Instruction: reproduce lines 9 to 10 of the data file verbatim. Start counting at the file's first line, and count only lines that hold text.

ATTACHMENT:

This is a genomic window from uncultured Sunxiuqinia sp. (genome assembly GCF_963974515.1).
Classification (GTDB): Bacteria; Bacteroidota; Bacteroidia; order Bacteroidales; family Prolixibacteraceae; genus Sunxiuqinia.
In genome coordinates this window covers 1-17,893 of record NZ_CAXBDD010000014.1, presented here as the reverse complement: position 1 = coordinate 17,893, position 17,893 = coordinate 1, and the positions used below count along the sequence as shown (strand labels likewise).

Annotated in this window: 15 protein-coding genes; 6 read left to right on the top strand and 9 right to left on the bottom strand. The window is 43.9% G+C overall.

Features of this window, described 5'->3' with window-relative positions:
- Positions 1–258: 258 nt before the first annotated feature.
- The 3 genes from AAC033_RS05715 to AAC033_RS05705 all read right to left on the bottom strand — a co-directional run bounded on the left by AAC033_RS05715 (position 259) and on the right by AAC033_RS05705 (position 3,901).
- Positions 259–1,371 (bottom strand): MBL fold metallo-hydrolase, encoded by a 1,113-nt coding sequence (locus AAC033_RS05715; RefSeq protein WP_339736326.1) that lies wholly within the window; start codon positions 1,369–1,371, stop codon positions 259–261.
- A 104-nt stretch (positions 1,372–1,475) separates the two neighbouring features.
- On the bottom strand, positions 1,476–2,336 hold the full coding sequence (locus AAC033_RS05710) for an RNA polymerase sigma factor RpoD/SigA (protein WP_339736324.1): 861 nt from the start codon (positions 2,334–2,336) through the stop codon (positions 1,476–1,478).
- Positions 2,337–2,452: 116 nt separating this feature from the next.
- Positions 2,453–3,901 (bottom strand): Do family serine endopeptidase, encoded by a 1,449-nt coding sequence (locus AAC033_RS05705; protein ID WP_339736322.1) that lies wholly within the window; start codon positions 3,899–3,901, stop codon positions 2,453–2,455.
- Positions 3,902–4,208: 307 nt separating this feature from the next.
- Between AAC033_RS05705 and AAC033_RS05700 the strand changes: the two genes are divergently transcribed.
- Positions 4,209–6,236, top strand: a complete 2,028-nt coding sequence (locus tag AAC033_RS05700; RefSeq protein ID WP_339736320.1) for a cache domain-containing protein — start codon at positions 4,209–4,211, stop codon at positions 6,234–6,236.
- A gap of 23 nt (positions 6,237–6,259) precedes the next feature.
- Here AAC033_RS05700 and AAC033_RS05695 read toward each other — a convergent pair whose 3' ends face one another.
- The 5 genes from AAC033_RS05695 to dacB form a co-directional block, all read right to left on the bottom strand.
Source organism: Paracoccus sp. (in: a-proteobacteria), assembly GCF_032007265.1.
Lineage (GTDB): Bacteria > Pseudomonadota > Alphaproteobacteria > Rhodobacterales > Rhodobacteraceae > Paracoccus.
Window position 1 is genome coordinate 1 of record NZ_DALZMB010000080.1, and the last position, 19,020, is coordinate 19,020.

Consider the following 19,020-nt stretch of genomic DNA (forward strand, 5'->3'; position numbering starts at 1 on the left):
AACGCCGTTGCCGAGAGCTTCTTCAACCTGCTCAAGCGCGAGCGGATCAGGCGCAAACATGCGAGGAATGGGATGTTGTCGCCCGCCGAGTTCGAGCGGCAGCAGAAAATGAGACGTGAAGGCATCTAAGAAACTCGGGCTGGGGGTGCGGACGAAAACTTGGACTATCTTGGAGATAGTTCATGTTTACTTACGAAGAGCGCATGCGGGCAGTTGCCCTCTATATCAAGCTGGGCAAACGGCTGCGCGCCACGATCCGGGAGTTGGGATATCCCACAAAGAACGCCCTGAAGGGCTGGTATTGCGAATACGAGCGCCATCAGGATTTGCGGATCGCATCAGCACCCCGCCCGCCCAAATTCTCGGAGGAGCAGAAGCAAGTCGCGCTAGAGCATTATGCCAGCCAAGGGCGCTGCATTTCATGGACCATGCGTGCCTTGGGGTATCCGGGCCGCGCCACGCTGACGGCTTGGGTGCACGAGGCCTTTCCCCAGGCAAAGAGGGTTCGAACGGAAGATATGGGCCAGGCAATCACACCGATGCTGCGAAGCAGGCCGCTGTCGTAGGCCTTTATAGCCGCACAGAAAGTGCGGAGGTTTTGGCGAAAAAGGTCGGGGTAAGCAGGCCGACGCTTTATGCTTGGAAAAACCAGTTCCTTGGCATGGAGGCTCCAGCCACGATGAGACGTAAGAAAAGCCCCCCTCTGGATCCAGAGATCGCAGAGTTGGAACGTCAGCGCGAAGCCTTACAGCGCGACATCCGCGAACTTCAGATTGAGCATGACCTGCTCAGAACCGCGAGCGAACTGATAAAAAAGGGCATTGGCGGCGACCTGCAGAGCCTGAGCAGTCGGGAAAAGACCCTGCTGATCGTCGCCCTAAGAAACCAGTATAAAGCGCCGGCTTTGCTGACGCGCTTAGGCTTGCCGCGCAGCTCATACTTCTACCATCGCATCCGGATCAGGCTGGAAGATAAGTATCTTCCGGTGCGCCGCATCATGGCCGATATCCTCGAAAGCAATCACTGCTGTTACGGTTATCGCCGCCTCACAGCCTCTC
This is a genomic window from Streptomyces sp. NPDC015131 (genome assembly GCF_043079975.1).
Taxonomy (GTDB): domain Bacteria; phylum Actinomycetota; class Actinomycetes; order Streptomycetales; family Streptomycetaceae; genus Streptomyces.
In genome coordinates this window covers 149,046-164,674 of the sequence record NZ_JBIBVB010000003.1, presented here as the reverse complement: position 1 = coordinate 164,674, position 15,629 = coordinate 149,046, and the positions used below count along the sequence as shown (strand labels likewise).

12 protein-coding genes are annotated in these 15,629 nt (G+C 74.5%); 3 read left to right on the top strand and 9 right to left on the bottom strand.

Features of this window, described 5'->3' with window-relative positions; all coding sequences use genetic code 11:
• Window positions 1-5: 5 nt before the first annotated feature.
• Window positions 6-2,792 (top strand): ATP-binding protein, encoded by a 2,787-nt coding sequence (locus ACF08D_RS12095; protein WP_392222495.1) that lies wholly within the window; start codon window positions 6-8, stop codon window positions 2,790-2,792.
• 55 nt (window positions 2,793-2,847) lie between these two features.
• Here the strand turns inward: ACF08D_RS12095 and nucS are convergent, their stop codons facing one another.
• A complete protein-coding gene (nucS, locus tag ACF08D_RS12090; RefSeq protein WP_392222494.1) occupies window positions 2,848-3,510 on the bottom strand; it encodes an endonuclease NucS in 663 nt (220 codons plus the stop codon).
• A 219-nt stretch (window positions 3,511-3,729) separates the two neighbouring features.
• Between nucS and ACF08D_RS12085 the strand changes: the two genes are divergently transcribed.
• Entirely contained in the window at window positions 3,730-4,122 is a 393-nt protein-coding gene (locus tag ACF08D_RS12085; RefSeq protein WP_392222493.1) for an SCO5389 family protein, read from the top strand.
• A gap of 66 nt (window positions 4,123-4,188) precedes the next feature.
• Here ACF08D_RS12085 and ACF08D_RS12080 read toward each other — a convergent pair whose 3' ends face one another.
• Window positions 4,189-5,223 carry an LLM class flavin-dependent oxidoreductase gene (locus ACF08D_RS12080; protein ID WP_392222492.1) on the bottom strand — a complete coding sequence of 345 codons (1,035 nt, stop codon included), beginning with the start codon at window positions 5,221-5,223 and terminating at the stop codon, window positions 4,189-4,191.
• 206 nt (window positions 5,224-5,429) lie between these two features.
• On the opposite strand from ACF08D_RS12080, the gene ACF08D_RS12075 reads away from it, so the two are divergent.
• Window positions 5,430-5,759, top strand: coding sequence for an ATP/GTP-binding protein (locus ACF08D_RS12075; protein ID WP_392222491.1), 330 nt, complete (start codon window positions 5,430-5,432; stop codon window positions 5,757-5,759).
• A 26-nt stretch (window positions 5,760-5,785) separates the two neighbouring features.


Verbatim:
- A 104-nt stretch (positions 1,372–1,475) separates the two neighbouring features.
- On the bottom strand, positions 1,476–2,336 hold the full coding sequence (locus AAC033_RS05710) for an RNA polymerase sigma factor RpoD/SigA (protein WP_339736324.1): 861 nt from the start codon (positions 2,334–2,336) through the stop codon (positions 1,476–1,478).